Dr. Pritchett becomes a big player at Patrick Henry University after Dr. Akston leaves, signaling the nose-dive that institution took in the post-Akston era. Dr. Pritchett is the polar opposite of Akston in terms of philosophy. While Akston is a champion of reason and man's heroic potential, Dr. Pritchett is a nihilist. Nihilism is a philosophy that believes in nothing. It says values don't exist, but rather are invented. Life is without meaning, purpose, or value. Here's an example of Dr. Pritchett's beliefs:
"You suffer from the popular delusion of believing that things can be understood. You do not grasp the fact that the universe is a solid contradiction."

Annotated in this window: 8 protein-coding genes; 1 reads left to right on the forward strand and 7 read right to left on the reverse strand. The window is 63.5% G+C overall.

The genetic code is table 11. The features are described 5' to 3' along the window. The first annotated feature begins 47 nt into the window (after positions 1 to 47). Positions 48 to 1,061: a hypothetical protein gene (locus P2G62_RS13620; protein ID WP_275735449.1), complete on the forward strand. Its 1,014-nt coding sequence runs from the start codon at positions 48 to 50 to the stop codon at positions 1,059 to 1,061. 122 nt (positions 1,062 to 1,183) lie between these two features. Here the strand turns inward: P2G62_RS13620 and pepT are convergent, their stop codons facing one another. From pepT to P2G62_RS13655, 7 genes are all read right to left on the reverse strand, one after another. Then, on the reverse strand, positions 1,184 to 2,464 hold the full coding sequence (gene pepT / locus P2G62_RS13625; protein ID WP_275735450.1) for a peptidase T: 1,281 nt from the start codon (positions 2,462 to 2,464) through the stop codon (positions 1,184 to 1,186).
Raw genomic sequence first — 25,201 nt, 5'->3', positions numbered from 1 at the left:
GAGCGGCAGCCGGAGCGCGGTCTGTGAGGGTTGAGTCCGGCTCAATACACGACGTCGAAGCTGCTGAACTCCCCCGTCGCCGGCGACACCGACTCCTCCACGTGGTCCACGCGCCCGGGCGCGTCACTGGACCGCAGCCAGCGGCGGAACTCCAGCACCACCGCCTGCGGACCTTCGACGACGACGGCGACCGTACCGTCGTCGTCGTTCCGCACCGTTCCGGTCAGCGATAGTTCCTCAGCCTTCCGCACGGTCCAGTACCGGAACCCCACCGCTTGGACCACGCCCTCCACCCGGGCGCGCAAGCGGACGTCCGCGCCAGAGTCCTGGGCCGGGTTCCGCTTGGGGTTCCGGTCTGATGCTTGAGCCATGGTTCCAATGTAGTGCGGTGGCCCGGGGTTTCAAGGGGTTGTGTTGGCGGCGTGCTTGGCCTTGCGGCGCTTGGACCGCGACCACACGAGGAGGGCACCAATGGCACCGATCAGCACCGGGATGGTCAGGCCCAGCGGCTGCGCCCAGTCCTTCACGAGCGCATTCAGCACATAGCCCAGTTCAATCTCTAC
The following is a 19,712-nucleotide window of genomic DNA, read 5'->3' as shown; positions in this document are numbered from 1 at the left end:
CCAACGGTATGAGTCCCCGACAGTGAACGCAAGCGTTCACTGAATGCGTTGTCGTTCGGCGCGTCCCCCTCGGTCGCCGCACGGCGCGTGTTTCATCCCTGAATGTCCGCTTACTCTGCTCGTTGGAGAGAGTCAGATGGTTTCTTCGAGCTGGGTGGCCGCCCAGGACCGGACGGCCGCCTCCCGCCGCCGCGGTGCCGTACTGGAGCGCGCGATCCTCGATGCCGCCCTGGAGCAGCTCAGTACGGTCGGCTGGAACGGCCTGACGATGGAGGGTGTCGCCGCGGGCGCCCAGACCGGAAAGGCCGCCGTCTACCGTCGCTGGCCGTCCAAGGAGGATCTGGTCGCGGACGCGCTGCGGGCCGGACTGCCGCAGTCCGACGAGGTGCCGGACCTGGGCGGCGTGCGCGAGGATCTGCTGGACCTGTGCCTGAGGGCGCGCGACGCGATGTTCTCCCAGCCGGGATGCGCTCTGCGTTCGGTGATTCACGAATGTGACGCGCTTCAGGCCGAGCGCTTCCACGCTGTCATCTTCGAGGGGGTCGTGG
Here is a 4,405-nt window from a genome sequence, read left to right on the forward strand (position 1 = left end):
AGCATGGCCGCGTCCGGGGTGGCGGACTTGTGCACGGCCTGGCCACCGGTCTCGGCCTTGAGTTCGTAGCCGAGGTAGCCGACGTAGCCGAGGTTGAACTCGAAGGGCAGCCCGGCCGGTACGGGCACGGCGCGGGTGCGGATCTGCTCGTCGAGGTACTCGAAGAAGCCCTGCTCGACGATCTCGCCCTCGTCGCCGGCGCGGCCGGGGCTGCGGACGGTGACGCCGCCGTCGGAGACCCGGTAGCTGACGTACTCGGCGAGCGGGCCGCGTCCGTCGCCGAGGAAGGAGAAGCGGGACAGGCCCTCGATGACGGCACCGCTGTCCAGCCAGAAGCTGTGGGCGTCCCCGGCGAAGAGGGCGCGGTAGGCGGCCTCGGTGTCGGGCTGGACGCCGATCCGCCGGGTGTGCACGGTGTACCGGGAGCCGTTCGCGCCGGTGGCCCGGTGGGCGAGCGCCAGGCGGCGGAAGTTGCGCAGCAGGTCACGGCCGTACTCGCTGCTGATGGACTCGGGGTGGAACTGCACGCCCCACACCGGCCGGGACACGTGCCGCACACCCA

"A contradiction of what?" asked the woman.
"My dear madam, the duty of thinkers is not to explain, but to demonstrate that nothing can be explained." (188.8.131.52-50)
Dr. Pritchett espouses this sort of philosophy everywhere he goes, from classrooms to parties. He is the symbol of everything that has gone wrong with the country's educational system. His cynical and depressing teachings demoralize young people and inculcate bad values and ideas. Characters like the Wet Nurse are products of the type of thinking that Pritchett teaches.